Between that likely Wolves lottery pick and this No. 2 overall pick in 2020, the Warriors are positioned to make a big splash and add a bigger name on the trade market. The problem? Golden State already has over $140 million committed in salary for next season, which will produce a huge luxury tax bill. There is also limited movable salary here with Wiggins (average of $31 million per year until 2023) remaining a toxic asset that will probably take a top lottery pick just to move on his own. With teams likely looking to avoid bad long-term deals in the wake of the pandemic, it’s hard to imagine the Warriors finding any takers for him without giving up their elite draft capital.
This scenario is going to have to force general manager Bob Myers to get creative as he tries to maximize the remaining primes of Curry/Thompson/Green. Adding a No. 2 pick will be helpful from a cost control standpoint but probably isn’t going to boost this team back towards contention. Look for Myers to make a move that increases his odds of winning in the present over the future.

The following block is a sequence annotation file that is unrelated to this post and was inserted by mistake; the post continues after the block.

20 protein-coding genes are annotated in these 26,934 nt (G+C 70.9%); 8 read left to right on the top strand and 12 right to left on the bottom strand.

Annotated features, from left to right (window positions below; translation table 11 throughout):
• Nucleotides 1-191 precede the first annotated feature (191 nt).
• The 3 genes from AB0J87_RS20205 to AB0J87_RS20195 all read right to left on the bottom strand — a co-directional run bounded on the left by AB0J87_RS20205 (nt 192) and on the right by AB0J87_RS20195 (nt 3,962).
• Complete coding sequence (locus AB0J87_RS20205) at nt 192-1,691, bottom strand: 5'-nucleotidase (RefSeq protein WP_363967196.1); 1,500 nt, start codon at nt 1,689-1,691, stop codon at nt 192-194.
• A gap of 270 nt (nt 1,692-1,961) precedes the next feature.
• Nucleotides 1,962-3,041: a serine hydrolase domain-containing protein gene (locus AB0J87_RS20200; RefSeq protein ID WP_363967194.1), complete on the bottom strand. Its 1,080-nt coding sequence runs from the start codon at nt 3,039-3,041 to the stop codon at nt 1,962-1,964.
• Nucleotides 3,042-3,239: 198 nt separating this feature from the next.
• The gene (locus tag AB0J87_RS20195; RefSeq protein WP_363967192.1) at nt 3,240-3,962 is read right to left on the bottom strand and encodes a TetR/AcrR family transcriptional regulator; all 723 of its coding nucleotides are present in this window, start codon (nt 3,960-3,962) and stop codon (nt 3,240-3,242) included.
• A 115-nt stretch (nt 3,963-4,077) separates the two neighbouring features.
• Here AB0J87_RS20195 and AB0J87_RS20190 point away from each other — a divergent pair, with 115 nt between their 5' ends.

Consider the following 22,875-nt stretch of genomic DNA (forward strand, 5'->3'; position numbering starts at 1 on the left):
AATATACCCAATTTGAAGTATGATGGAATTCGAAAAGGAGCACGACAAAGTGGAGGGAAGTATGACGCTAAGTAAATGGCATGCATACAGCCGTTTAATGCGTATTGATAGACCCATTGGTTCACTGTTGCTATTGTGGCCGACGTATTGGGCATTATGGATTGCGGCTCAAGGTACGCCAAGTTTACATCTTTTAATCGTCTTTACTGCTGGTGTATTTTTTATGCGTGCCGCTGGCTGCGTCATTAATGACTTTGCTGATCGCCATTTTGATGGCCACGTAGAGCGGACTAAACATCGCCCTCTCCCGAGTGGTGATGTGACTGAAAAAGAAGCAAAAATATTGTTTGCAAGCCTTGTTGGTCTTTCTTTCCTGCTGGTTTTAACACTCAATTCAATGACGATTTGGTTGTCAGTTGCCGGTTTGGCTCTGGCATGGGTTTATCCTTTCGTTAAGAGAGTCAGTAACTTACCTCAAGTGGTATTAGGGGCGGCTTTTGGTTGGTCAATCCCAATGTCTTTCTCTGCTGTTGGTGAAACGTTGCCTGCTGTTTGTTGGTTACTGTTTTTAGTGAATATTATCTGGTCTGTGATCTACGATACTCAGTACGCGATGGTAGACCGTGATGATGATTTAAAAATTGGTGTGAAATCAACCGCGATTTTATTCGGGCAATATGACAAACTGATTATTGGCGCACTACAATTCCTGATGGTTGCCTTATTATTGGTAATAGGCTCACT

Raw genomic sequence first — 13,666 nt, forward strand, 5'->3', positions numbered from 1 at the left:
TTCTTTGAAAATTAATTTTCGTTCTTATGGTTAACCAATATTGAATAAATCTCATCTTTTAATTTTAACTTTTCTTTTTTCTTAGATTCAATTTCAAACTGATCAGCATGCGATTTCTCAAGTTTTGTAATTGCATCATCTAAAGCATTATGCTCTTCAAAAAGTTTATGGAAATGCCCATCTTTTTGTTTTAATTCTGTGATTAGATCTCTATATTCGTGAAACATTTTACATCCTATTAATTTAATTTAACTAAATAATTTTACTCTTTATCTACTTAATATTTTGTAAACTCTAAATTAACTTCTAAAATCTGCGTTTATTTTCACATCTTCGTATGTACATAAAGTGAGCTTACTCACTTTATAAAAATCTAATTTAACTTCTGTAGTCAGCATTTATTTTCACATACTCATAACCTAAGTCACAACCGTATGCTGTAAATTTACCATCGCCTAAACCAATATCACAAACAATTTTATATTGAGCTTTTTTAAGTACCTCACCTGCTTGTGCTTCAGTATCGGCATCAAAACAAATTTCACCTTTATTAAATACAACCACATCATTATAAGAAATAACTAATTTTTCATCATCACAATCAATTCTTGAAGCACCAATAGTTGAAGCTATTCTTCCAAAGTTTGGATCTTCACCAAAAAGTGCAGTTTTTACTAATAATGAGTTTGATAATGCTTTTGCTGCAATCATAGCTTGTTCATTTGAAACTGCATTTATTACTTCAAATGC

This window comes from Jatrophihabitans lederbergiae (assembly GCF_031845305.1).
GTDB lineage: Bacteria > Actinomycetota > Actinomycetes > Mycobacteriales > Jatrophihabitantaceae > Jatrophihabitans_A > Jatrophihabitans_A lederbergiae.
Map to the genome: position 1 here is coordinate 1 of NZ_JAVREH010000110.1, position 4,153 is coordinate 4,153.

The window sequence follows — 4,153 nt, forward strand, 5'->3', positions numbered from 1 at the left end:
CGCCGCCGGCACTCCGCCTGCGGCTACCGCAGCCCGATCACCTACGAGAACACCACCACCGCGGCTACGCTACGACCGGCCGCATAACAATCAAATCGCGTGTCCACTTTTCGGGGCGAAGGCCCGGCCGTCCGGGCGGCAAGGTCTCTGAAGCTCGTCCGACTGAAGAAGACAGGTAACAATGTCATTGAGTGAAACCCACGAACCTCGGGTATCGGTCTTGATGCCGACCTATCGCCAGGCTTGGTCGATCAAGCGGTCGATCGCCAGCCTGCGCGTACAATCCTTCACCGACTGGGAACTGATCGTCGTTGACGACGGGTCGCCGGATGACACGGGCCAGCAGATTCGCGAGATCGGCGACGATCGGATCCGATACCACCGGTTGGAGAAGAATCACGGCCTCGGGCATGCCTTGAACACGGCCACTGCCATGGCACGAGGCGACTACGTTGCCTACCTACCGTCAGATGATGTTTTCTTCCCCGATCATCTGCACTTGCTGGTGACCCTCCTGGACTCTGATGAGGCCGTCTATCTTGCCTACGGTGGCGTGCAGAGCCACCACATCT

Other East squads: Incredibly, all picks in the 3-9 range for the 2020 NBA Draft are Eastern Conference franchises, a sign that the bottom of the East remains a long way away from the Bucks/Raptors/Heat/Celtics contingent at the top of the conference. The Hornets and Bulls benefitted from a little bit of lottery luck to move into the top-4 but both teams, even with the addition of a young star, are still just a fringe playoff team in the East with their current rosters.
The big thing that matters for the Celtics when it comes to these teams is projected open cap space. The